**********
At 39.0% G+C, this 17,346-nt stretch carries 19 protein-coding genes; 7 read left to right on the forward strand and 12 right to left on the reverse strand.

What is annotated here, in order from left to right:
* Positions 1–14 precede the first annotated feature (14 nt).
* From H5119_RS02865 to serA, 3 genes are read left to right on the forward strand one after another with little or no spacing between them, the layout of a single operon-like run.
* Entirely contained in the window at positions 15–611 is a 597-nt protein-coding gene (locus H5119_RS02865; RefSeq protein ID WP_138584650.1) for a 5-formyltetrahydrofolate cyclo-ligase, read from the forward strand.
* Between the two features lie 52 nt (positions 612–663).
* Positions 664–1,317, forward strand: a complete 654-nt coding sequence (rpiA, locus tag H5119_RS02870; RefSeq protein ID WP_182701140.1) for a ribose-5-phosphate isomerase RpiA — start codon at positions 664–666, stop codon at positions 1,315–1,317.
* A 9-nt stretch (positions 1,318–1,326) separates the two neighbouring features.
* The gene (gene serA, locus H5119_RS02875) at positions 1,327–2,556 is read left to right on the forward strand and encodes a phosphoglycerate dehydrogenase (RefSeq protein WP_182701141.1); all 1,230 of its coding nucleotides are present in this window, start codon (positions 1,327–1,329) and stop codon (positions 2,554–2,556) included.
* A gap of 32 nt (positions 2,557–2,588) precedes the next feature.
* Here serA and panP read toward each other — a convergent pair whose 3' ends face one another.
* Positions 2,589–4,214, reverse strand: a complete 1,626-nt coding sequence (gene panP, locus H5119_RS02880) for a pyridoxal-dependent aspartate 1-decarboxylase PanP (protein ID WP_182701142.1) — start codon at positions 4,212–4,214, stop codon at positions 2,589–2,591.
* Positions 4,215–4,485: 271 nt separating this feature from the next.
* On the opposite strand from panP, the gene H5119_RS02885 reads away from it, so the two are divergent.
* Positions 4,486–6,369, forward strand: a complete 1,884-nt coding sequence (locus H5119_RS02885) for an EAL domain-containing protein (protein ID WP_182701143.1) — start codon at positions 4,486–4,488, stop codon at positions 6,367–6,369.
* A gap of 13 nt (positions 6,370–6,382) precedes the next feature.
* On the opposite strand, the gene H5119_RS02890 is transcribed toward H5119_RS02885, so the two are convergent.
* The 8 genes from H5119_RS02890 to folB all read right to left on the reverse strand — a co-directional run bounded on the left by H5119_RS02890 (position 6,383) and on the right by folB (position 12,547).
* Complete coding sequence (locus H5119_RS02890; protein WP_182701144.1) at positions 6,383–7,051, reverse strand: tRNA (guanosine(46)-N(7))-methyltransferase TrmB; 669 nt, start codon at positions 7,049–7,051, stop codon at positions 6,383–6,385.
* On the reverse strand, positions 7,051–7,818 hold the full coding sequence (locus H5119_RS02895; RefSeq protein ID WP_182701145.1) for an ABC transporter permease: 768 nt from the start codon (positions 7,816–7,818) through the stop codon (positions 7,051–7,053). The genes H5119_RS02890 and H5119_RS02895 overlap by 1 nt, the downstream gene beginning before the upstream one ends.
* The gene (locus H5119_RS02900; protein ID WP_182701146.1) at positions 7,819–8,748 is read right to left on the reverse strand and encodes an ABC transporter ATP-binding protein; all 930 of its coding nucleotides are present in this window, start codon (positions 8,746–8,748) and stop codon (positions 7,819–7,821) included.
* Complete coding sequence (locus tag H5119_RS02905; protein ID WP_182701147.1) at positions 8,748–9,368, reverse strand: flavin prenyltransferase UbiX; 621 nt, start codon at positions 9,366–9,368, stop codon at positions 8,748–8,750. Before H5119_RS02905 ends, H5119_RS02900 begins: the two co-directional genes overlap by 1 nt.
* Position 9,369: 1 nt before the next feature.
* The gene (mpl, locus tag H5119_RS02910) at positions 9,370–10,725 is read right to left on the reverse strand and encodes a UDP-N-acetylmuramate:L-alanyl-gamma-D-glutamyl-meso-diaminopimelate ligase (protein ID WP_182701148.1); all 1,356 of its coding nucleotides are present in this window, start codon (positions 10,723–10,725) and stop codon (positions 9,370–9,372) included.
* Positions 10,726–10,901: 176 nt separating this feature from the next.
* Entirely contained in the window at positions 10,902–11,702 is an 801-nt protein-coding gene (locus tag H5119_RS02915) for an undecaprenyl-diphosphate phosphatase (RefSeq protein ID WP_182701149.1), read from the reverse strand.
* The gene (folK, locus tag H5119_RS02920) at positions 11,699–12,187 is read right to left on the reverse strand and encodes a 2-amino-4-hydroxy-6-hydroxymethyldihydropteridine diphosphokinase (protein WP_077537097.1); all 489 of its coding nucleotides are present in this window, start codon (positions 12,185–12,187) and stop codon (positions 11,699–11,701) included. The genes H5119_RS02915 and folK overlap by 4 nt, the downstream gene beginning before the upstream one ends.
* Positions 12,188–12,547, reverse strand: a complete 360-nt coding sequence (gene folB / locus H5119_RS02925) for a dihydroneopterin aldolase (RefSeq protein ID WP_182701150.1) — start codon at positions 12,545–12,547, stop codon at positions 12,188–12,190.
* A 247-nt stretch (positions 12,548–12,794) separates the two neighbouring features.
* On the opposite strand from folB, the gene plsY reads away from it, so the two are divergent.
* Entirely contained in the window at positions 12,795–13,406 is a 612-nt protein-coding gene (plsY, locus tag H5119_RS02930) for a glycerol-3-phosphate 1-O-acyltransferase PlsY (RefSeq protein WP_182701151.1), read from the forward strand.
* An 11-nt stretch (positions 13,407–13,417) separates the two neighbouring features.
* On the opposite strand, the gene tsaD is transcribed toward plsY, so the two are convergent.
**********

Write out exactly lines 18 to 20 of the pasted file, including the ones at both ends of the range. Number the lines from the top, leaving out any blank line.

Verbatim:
* The 8 genes from H5119_RS02890 to folB all read right to left on the reverse strand — a co-directional run bounded on the left by H5119_RS02890 (position 6,383) and on the right by folB (position 12,547).
* Complete coding sequence (locus H5119_RS02890; protein WP_182701144.1) at positions 6,383–7,051, reverse strand: tRNA (guanosine(46)-N(7))-methyltransferase TrmB; 669 nt, start codon at positions 7,049–7,051, stop codon at positions 6,383–6,385.
* On the reverse strand, positions 7,051–7,818 hold the full coding sequence (locus H5119_RS02895; RefSeq protein ID WP_182701145.1) for an ABC transporter permease: 768 nt from the start codon (positions 7,816–7,818) through the stop codon (positions 7,051–7,053). The genes H5119_RS02890 and H5119_RS02895 overlap by 1 nt, the downstream gene beginning before the upstream one ends.